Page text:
Leading European airline group Lufthansa Group Airlines is scouting for new partners in India. The group has a codeshare agreement with Air India under which the national carrier is connecting Lufthansa group's passengers from German carrier's four Indian gateways - Mumbai, Delhi, Chennai and Bangalore - to other cities in the country. The airline had a similar agreement with Jet Airways. But, since the grounding of Jet, the group is looking at new codeshares in the Indian market.
"Wherever Air India flies to, we have a codeshare. Now that Jet Airways has left the stage, we are looking at new codeshares to replace the ones that we have lost with Jet having being grounded," says George Ettiyil, Senior Director, Sales, South Asia at Lufthansa Group Airlines who has been heading the Indian operations for almost nine months.
Lufthansa group's codeshare agreement with Air India is not strictly bound to any number of seats. The agreement is beneficial for Air India as well because from Germany and Switzerland onwards, Air India passengers can fly to specific European destinations where the Indian national carrier does not operate.
Ettiyil says that a huge business is coming from Tier-II and Tier-III towns. "For any business to participate in the growth story of India, it needs to seriously look at Tier-II and Tier-III towns. This is true for Lufthansa as well. Ten years ago, four metros were catchment areas that we had to tackle, but business was coming from Tier-II cities. We have realised over the past four-five years that Tier-II and Tier-III are incredible growth stories. While the metros are growing without doubt, the potential of Tier-II and Tier-III cities is huge," he says.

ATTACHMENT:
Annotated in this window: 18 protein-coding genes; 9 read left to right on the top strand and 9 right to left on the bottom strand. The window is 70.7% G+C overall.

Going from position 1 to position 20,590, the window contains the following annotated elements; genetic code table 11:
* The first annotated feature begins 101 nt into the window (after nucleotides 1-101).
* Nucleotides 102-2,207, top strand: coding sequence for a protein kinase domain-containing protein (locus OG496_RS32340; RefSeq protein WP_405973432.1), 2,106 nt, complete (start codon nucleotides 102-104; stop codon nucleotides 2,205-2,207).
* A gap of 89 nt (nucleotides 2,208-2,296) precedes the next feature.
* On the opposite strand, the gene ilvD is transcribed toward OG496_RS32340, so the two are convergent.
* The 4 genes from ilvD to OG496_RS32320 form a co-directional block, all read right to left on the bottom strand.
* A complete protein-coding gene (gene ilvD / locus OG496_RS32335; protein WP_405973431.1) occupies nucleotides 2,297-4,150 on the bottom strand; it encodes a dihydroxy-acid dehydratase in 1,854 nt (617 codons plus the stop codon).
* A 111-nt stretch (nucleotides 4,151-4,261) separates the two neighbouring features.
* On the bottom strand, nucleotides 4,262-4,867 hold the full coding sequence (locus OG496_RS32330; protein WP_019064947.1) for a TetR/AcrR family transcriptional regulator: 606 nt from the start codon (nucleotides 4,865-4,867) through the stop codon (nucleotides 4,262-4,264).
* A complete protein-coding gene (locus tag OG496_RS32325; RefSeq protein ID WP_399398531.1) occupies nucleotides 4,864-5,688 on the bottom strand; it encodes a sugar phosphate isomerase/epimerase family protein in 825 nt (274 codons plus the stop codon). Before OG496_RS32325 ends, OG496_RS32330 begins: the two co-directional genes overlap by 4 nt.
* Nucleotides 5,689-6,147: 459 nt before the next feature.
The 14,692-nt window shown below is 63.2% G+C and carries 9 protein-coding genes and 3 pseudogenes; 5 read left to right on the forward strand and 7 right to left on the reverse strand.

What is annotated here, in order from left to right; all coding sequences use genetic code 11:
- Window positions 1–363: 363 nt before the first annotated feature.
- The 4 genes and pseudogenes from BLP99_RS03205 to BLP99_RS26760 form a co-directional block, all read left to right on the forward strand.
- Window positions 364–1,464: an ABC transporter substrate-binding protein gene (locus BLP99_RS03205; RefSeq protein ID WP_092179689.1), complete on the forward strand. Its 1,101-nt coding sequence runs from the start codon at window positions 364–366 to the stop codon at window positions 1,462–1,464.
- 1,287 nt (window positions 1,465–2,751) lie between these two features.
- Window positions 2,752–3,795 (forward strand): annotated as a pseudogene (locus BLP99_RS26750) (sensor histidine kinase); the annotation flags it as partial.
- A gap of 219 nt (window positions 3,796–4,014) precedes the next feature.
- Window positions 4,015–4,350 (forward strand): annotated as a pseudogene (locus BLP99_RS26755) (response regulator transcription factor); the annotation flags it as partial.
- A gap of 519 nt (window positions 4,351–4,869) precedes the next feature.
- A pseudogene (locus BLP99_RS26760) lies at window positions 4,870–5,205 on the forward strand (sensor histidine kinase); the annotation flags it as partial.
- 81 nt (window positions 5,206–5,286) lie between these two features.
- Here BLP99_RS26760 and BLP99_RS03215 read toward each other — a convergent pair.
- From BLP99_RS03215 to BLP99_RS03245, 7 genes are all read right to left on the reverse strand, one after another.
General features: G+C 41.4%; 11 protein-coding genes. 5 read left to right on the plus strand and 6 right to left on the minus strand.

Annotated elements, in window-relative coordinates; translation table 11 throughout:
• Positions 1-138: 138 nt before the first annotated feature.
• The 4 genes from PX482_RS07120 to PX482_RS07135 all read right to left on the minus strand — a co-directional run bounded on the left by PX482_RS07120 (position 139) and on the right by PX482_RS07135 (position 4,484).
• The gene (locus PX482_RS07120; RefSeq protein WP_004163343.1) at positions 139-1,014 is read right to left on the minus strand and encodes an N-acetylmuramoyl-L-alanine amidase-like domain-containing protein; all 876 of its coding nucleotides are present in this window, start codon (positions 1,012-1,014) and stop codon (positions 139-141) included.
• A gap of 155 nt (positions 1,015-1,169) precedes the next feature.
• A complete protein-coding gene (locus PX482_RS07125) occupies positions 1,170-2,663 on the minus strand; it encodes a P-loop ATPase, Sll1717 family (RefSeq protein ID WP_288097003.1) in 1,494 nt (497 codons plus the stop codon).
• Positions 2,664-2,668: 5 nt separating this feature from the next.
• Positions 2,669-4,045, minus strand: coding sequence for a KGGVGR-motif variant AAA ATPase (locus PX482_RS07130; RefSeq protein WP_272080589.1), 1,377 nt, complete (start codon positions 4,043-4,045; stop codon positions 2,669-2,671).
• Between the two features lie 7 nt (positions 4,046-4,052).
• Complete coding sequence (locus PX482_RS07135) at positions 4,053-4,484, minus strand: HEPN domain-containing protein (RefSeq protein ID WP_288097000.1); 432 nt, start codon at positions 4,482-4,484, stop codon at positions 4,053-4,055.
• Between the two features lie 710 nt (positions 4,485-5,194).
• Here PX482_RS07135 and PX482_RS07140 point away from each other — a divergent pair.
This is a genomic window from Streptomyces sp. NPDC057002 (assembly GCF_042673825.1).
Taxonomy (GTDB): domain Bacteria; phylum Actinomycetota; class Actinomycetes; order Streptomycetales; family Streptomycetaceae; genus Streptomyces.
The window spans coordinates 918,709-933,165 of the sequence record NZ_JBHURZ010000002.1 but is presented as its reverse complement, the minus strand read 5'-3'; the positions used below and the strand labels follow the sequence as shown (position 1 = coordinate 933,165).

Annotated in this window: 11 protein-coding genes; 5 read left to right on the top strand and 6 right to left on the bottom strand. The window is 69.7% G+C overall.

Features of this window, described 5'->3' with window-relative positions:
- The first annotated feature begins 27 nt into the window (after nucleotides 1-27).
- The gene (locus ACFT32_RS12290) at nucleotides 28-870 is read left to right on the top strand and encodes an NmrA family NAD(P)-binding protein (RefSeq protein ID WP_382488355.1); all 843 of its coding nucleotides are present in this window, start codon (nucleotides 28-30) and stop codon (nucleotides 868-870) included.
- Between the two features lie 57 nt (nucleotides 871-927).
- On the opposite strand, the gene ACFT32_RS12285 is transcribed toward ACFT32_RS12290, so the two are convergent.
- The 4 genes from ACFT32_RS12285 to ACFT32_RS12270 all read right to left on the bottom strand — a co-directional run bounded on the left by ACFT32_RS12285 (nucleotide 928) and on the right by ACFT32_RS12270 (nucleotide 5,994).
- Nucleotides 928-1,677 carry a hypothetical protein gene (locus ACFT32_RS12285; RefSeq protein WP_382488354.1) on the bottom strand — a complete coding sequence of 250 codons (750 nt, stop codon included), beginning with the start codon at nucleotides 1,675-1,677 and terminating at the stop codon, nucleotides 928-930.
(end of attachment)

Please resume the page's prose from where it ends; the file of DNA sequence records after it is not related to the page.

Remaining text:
As a European carrier, Lufthansa Group, which is starting Munich-to-Bangalore flight from April next year, is looking at its connectivity from the Tier-II and Tier-III cities to its gateways in India. That is where there is urgent need to find another codeshare partner.
Amid the growing buzz of low-cost long-haul international flights operating out of India, the group says that it has no plans to bring in low-cost intercontinental flights. "The two business models that we have right now (point-to-point connectivity, and hub-and-spoke model), we will use them to grow. With the prudent business model and proper governance, it is definitely possible to operate profitably in India. We are experiencing that. We are upping our game. Our Mumbai-Munich operation was an Airbus A330. We realised that the potential is much higher, and replaced it with A350," says Ettiyil.
Lufthansa Group, which is world's largest aviation group in terms of turnover and serves about 343 destinations in 103 countries, operates brands such as Lufthansa, SWISS and Austrian Airlines. It operates the global network from home market hubs such as Frankfurt, Munich, Zurich and Vienna. The group also has Eurowings brand, which offers short- and long-haul point-to-point services in the growing private travel market.
For the past several years, Lufthansa has been clocking double-digit growth in both passenger numbers and revenues in India. "Traditionally, Indian travellers are cost-conscious and look at best deals. Growing segment of Indian travellers want something better and over and above the basics. This has been driving Indian passengers to spend on better products. It is driven by the fact that for more than two decades, Indians have been travelling on business in all product categories that airlines have to offer. Because of the purchasing capabilities, even if they are private - leisure and bleisure - they want to travel in a better product. Indian aviation market is incredibly relevant globally," says Ettiyil.
The Lufthansa group operates six aircraft types out of India - Airbus A330, A380, A340, A350, Boeing 747-800, 747-400. It claims that distinct destinations that it offers are quite popular with Indian travellers.
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